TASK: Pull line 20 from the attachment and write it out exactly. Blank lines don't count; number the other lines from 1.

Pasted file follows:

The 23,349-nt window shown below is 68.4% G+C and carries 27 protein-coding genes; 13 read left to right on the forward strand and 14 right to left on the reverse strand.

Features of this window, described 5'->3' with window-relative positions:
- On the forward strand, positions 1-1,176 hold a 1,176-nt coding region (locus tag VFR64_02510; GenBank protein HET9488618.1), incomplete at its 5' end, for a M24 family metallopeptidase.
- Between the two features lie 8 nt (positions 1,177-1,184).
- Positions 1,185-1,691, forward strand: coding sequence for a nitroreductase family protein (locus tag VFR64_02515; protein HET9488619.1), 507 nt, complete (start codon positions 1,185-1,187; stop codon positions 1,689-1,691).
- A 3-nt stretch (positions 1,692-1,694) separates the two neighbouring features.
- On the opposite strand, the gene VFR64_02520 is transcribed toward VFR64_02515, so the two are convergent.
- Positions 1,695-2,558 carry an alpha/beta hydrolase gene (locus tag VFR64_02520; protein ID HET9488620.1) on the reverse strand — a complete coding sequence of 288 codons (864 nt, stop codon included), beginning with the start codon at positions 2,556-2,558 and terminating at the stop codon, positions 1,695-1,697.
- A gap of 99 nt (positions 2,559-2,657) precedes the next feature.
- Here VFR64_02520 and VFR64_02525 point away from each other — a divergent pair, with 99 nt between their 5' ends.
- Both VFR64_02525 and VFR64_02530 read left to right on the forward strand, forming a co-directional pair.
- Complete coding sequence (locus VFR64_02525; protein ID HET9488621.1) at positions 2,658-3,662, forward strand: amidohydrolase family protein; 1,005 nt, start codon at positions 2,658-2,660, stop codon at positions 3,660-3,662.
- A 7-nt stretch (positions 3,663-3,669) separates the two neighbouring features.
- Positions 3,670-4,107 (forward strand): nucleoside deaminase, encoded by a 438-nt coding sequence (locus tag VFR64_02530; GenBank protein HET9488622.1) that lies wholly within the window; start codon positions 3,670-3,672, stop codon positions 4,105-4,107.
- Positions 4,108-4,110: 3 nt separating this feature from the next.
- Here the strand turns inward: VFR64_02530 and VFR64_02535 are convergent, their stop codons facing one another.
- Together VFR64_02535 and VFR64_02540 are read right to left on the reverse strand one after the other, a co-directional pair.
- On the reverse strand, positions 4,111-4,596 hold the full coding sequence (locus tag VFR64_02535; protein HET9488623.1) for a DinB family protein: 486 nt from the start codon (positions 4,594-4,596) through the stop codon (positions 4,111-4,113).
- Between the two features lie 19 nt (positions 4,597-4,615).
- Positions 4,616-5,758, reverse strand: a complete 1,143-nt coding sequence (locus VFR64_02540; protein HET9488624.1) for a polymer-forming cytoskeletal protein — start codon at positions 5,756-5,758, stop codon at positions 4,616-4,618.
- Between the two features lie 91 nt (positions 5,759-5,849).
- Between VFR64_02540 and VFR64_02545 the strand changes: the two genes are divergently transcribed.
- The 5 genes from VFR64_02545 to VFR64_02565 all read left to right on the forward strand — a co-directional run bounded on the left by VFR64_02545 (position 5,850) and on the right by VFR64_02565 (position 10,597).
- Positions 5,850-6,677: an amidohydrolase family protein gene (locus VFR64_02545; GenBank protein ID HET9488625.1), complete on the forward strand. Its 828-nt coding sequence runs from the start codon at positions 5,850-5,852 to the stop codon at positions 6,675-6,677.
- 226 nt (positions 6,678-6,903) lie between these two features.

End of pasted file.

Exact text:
- Positions 4,616-5,758, reverse strand: a complete 1,143-nt coding sequence (locus VFR64_02540; protein HET9488624.1) for a polymer-forming cytoskeletal protein — start codon at positions 5,756-5,758, stop codon at positions 4,616-4,618.